Mutations in any of the genes associated with nemaline myopathy lead to disorganization of the proteins found in the sarcomeres of skeletal muscles. The disorganized proteins cannot interact normally, which disrupts muscle contraction. Inefficient muscle contraction leads to muscle weakness and the other features of nemaline myopathy.
Some individuals with nemaline myopathy do not have an identified mutation. The genetic cause of the disorder is unknown in these individuals.
See a list of genes associated with nemaline myopathy.
How do people inherit nemaline myopathy?
Nemaline myopathy is usually inherited in an autosomal recessive pattern, which means both copies of the gene in each cell have mutations. The parents of an individual with an autosomal recessive condition each carry one copy of the mutated gene, but they typically do not show signs and symptoms of the condition.
Less often, this condition is inherited in an autosomal dominant pattern, which means one copy of the altered gene in each cell is sufficient to cause the disorder. Most cases result from new mutations in the gene and occur in people with no history of the disorder in their family.
Where can I find information about diagnosis or management of nemaline myopathy?
These resources address the diagnosis or management of nemaline myopathy and may include treatment providers.
General information about the diagnosis and management of genetic conditions is available in the Handbook. Read more about genetic testing, particularly the difference between clinical tests and research tests.
To locate a healthcare provider, see How can I find a genetics professional in my area? in the Handbook.
Where can I find additional information about nemaline myopathy?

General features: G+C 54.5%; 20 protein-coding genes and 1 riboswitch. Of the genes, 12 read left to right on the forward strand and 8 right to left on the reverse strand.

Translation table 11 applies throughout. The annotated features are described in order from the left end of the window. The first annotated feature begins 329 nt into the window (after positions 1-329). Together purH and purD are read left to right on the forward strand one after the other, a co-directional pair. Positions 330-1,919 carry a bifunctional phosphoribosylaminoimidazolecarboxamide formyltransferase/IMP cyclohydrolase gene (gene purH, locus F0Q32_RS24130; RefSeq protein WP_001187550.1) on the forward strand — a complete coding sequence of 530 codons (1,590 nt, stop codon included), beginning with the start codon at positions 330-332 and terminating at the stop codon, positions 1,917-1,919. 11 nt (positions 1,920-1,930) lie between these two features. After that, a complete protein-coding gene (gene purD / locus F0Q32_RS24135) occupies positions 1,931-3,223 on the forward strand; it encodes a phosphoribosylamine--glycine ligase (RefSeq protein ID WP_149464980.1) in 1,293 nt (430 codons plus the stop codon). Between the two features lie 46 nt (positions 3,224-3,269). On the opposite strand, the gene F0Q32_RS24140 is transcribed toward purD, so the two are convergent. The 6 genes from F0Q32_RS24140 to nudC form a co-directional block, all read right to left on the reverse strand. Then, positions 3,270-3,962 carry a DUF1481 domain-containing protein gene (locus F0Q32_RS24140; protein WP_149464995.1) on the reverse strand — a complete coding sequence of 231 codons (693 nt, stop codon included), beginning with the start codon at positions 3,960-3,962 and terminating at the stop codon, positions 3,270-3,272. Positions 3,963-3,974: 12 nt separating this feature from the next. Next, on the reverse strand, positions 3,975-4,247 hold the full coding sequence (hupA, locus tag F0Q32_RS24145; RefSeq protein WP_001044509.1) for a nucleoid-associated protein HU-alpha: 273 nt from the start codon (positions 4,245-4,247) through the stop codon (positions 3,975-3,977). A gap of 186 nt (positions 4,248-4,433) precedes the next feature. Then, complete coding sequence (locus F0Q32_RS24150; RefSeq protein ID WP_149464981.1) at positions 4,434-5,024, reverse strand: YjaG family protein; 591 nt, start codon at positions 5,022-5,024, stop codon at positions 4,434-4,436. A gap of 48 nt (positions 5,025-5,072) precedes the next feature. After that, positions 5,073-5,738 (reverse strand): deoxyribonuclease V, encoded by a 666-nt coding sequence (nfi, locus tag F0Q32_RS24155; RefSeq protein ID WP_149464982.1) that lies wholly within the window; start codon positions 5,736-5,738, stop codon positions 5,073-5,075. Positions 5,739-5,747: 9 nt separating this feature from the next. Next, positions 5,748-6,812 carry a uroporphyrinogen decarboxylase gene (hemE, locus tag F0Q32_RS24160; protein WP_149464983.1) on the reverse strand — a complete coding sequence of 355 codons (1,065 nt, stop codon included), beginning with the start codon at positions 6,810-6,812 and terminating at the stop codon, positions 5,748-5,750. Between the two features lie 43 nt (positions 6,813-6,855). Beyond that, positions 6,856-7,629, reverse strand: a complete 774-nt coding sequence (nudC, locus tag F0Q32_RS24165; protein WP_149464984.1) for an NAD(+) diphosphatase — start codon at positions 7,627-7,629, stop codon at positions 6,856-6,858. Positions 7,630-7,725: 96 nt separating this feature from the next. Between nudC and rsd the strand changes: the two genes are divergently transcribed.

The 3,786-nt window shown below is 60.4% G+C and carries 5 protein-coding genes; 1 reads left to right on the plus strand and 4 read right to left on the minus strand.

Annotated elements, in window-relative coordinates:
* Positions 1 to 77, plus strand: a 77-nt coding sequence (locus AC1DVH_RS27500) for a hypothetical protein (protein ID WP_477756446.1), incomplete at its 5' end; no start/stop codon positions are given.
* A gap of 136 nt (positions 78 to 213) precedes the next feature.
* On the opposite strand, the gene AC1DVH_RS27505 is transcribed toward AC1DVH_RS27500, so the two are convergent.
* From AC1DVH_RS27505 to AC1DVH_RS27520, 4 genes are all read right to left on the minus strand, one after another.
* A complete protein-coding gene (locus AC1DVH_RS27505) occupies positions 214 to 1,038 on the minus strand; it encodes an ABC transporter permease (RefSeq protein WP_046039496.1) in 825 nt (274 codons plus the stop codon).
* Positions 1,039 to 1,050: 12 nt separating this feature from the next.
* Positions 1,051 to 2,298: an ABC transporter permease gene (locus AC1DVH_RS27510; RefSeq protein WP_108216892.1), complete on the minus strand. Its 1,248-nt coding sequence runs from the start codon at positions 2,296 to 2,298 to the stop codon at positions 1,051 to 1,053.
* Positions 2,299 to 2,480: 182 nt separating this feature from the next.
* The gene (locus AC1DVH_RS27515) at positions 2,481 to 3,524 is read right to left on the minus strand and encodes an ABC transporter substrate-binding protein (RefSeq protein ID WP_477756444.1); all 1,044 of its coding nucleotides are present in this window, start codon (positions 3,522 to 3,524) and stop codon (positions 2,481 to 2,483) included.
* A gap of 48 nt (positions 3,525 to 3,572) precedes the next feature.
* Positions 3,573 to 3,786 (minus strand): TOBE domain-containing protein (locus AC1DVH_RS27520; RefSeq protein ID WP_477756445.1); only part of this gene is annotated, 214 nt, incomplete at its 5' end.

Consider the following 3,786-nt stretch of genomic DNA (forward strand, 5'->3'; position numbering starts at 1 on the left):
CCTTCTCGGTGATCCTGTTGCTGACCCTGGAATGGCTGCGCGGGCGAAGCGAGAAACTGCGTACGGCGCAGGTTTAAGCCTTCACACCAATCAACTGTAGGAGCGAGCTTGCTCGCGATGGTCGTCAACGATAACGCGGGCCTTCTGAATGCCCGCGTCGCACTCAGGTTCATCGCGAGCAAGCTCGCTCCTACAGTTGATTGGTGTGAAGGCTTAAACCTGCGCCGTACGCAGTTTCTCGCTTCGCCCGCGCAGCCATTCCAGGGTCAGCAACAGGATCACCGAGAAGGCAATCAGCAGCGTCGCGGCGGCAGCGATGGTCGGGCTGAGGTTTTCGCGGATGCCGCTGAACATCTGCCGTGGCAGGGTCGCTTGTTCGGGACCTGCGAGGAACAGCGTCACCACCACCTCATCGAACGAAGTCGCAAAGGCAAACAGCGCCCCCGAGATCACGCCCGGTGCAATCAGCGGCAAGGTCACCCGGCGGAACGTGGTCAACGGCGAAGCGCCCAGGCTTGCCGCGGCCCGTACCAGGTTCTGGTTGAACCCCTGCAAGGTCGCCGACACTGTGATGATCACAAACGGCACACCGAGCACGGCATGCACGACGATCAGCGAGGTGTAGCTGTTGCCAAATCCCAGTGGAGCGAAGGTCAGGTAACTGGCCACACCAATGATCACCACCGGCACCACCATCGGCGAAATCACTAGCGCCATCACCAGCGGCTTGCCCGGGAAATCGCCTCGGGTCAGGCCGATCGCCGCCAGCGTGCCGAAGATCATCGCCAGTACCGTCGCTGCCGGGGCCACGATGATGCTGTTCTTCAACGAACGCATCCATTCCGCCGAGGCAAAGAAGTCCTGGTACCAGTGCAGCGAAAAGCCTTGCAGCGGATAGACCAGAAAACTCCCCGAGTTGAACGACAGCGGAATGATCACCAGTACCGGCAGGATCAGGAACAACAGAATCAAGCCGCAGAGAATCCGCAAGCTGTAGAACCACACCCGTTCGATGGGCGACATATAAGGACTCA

You may find the following resources about nemaline myopathy helpful. These materials are written for the general public.
You may also be interested in these resources, which are designed for healthcare professionals and researchers.
What other names do people use for nemaline myopathy?
What if I still have specific questions about nemaline myopathy?
Where can I find general information about genetic conditions?
The Handbook provides basic information about genetics in clear language.
These links provide additional genetics resources that may be useful.
What glossary definitions help with understanding nemaline myopathy?
autosomal ; autosomal dominant ; autosomal recessive ; cell ; congenital ; contraction ; gene ; incidence ; inherited ; joint ; muscle cells ; mutation ; population ; recessive ; respiratory ; sarcomere ; scoliosis ; skeletal muscle
You may find definitions for these and many other terms in the Genetics Home Reference Glossary.
See also Understanding Medical Terminology.
References (7 links)
The resources on this site should not be used as a substitute for professional medical care or advice. Users seeking information about a personal genetic disease, syndrome, or condition should consult with a qualified healthcare professional. See How can I find a genetics professional in my area? in the Handbook.